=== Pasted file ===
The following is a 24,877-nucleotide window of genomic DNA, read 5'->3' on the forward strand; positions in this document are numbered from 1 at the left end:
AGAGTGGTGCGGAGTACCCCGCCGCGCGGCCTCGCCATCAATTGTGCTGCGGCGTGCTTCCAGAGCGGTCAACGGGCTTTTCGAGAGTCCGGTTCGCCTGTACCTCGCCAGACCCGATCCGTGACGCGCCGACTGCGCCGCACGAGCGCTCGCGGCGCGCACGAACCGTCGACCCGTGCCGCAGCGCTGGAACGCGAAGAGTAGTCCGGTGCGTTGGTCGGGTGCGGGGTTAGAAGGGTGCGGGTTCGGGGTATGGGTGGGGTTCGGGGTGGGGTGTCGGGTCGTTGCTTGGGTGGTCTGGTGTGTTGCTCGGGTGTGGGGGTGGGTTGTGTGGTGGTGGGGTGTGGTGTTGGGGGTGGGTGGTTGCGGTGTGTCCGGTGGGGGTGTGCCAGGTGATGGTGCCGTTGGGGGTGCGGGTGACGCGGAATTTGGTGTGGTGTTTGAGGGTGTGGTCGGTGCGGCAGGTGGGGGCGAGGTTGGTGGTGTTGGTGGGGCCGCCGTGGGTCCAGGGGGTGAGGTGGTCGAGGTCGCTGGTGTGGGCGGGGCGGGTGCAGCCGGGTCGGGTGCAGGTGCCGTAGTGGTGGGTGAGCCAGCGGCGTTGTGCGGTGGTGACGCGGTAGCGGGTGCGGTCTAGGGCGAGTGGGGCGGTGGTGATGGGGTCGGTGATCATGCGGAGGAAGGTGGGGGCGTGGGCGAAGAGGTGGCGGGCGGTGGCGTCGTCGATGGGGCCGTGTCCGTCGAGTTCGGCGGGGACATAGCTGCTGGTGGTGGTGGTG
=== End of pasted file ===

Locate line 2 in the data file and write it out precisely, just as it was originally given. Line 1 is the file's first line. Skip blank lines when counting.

AGAGTGGTGCGGAGTACCCCGCCGCGCGGCCTCGCCATCAATTGTGCTGCGGCGTGCTTCCAGAGCGGTCAACGGGCTTTTCGAGAGTCCGGTTCGCCTGTACCTCGCCAGACCCGATCCGTGACGCGCCGACTGCGCCGCACGAGCGCTCGCGGCGCGCACGAACCGTCGACCCGTGCCGCAGCGCTGGAACGCGAAGAGTAGTCCGGTGCGTTGGTCGGGTGCGGGGTTAGAAGGGTGCGGGTTCGGGGTATGGGTGGGGTTCGGGGTGGGGTGTCGGGTCGTTGCTTGGGTGGTCTGGTGTGTTGCTCGGGTGTGGGGGTGGGTTGTGTGGTGGTGGGGTGTGGTGTTGGGGGTGGGTGGTTGCGGTGTGTCCGGTGGGGGTGTGCCAGGTGATGGTGCCGTTGGGGGTGCGGGTGACGCGGAATTTGGTGTGGTGTTTGAGGGTGTGGTCGGTGCGGCAGGTGGGGGCGAGGTTGGTGGTGTTGGTGGGGCCGCCGTGGGTCCAGGGGGTGAGGTGGTCGAGGTCGCTGGTGTGGGCGGGGCGGGTGCAGCCGGGTCGGGTGCAGGTGCCGTAGTGGTGGGTGAGCCAGCGGCGTTGTGCGGTGGTGACGCGGTAGCGGGTGCGGTCTAGGGCGAGTGGGGCGGTGGTGATGGGGTCGGTGATCATGCGGAGGAAGGTGGGGGCGTGGGCGAAGAGGTGGCGGGCGGTGGCGTCGTCGATGGGGCCGTGTCCGTCGAGTTCGGCGGGGACATAGCTGCTGGTGGTGGTGGTG